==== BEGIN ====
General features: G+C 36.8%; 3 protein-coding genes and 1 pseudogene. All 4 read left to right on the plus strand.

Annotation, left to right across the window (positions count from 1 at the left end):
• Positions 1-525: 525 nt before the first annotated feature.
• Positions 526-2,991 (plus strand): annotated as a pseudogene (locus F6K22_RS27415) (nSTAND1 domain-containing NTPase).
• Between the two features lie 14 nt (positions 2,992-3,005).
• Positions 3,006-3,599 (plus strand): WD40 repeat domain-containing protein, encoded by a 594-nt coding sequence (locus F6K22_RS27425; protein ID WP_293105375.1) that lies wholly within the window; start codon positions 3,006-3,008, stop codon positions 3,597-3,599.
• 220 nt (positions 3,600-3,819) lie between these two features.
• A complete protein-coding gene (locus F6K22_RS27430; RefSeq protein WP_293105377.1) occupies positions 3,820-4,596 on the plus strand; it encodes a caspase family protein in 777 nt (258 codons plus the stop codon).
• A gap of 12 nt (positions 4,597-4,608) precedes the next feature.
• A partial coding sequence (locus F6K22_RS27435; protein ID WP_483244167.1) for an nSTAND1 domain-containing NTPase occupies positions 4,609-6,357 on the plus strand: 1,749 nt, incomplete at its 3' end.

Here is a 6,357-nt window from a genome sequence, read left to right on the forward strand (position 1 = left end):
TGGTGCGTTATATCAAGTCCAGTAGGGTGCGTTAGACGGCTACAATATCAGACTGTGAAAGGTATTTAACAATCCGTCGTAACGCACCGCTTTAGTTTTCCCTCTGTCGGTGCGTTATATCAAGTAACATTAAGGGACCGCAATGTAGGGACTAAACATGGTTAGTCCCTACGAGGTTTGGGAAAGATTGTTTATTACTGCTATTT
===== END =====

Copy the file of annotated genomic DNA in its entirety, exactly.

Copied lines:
General features: G+C 36.8%; 3 protein-coding genes and 1 pseudogene. All 4 read left to right on the plus strand.

Annotation, left to right across the window (positions count from 1 at the left end):
• Positions 1-525: 525 nt before the first annotated feature.
• Positions 526-2,991 (plus strand): annotated as a pseudogene (locus F6K22_RS27415) (nSTAND1 domain-containing NTPase).
• Between the two features lie 14 nt (positions 2,992-3,005).
• Positions 3,006-3,599 (plus strand): WD40 repeat domain-containing protein, encoded by a 594-nt coding sequence (locus F6K22_RS27425; protein ID WP_293105375.1) that lies wholly within the window; start codon positions 3,006-3,008, stop codon positions 3,597-3,599.
• 220 nt (positions 3,600-3,819) lie between these two features.
• A complete protein-coding gene (locus F6K22_RS27430; RefSeq protein WP_293105377.1) occupies positions 3,820-4,596 on the plus strand; it encodes a caspase family protein in 777 nt (258 codons plus the stop codon).
• A gap of 12 nt (positions 4,597-4,608) precedes the next feature.
• A partial coding sequence (locus F6K22_RS27435; protein ID WP_483244167.1) for an nSTAND1 domain-containing NTPase occupies positions 4,609-6,357 on the plus strand: 1,749 nt, incomplete at its 3' end.

Here is a 6,357-nt window from a genome sequence, read left to right on the forward strand (position 1 = left end):
TGGTGCGTTATATCAAGTCCAGTAGGGTGCGTTAGACGGCTACAATATCAGACTGTGAAAGGTATTTAACAATCCGTCGTAACGCACCGCTTTAGTTTTCCCTCTGTCGGTGCGTTATATCAAGTAACATTAAGGGACCGCAATGTAGGGACTAAACATGGTTAGTCCCTACGAGGTTTGGGAAAGATTGTTTATTACTGCTATTT